These Terms & Conditions shall be governed by and construed in accordance with the laws of Scotland. Disputes arising here shall be exclusively subject to the jurisdiction of the courts of Scotland. If any of these Terms should be determined to be illegal, invalid or otherwise unenforceable by reason of the laws of any state or country in which these Terms are intended to be effective, it shall be severed and deleted from this clause. All other Terms of Use and Terms & Conditions shall remain in full force and continue to be binding and enforceable. VAS reserves the right to change any of its terms and conditions at any time by posting changes online. If you do not accept these Terms in full, you must stop using this website immediately.


COMPLAINTS POLICY AND PROCEDURE

Visual Arts Scotland is committed to providing high-quality services to our visitors, whether in person at our exhibitions and events, online or through our membership services. We value complaints and use information from them to help us improve our services. If something goes wrong or you are dissatisfied with our services, please tell us.

What is a complaint?

We regard a complaint as any expression of dissatisfaction about our action or lack of action, or about the standard of service provided by us or on our behalf.

What can I complain about?

You can complain about things like:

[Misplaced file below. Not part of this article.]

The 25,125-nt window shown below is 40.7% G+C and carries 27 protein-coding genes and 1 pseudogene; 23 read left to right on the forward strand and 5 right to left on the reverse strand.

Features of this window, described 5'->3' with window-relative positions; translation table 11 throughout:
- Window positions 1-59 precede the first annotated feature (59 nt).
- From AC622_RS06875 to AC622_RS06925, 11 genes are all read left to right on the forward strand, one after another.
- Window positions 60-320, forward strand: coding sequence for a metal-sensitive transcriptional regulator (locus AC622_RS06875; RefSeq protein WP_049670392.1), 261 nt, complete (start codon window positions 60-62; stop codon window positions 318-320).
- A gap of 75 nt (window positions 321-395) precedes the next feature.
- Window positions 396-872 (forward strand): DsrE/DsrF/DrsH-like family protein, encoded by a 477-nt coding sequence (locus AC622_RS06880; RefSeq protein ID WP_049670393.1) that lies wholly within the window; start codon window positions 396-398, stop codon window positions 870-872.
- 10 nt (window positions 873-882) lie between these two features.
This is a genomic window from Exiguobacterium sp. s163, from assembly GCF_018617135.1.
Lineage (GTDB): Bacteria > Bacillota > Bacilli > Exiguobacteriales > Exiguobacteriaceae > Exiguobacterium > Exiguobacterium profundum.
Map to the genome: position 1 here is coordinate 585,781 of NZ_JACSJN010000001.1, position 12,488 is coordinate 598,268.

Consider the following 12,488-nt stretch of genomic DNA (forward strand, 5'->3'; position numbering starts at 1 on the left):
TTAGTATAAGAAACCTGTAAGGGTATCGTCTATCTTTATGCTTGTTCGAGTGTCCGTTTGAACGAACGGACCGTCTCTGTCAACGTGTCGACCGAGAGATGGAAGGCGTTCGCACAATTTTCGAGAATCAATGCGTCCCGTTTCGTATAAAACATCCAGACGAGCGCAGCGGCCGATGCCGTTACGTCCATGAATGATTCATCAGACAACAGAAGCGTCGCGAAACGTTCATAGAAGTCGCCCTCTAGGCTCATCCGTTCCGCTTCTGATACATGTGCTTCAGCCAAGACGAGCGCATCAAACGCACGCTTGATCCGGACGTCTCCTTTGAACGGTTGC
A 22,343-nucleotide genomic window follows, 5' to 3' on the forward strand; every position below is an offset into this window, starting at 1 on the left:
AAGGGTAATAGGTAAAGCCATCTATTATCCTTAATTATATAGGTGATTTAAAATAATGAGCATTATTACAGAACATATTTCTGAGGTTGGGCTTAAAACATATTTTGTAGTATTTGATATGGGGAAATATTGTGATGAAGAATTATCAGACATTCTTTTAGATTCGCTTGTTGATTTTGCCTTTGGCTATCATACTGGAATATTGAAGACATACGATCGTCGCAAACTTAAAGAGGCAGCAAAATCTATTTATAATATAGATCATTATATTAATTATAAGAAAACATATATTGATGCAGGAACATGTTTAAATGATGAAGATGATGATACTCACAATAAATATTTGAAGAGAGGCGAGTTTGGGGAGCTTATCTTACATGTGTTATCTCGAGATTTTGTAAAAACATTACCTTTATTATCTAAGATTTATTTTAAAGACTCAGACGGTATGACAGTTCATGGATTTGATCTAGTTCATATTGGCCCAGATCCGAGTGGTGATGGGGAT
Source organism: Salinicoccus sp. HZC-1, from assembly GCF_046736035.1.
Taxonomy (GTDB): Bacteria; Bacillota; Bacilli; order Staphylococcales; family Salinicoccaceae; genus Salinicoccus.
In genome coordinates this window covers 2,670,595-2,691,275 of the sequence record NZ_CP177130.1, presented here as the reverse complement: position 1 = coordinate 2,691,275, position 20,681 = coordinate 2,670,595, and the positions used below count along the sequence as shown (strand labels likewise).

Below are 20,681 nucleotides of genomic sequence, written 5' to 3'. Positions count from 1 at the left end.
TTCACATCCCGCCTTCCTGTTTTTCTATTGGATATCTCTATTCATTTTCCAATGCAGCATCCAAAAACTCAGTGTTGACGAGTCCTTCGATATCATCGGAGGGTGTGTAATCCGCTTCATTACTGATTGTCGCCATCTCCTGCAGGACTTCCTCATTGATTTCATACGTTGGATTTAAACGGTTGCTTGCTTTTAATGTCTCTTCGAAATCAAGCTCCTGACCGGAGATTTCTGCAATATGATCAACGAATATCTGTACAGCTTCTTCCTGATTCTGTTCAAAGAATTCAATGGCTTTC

• delays in responding to your enquiries and requests
  • failure to provide a service
  • our standard of service
  • our policies
  • treatment by or attitude of a member of staff
  • our failure to follow proper procedure

What can’t I complain about?

The following issues will not normally be dealt with through the formal complaints procedure;

  • feedback or justification of the selection procedure for exhibited works, or the reason why a particular work of art is or is not currently on show
  • requests for compensation
  • issues that are in court or have already been heard by a court or a tribunal
     

Who can complain?

Anyone can make a complaint to us, including the representative of someone who is dissatisfied with our service.

How do I complain?

You can complain in writing, either by letter or email. Contact details can be found below.

 When complaining, tell us:

  • your full name and address
  • as much as you can about the complaint
  • what has gone wrong
  • how you want us to resolve the matter.

Contact details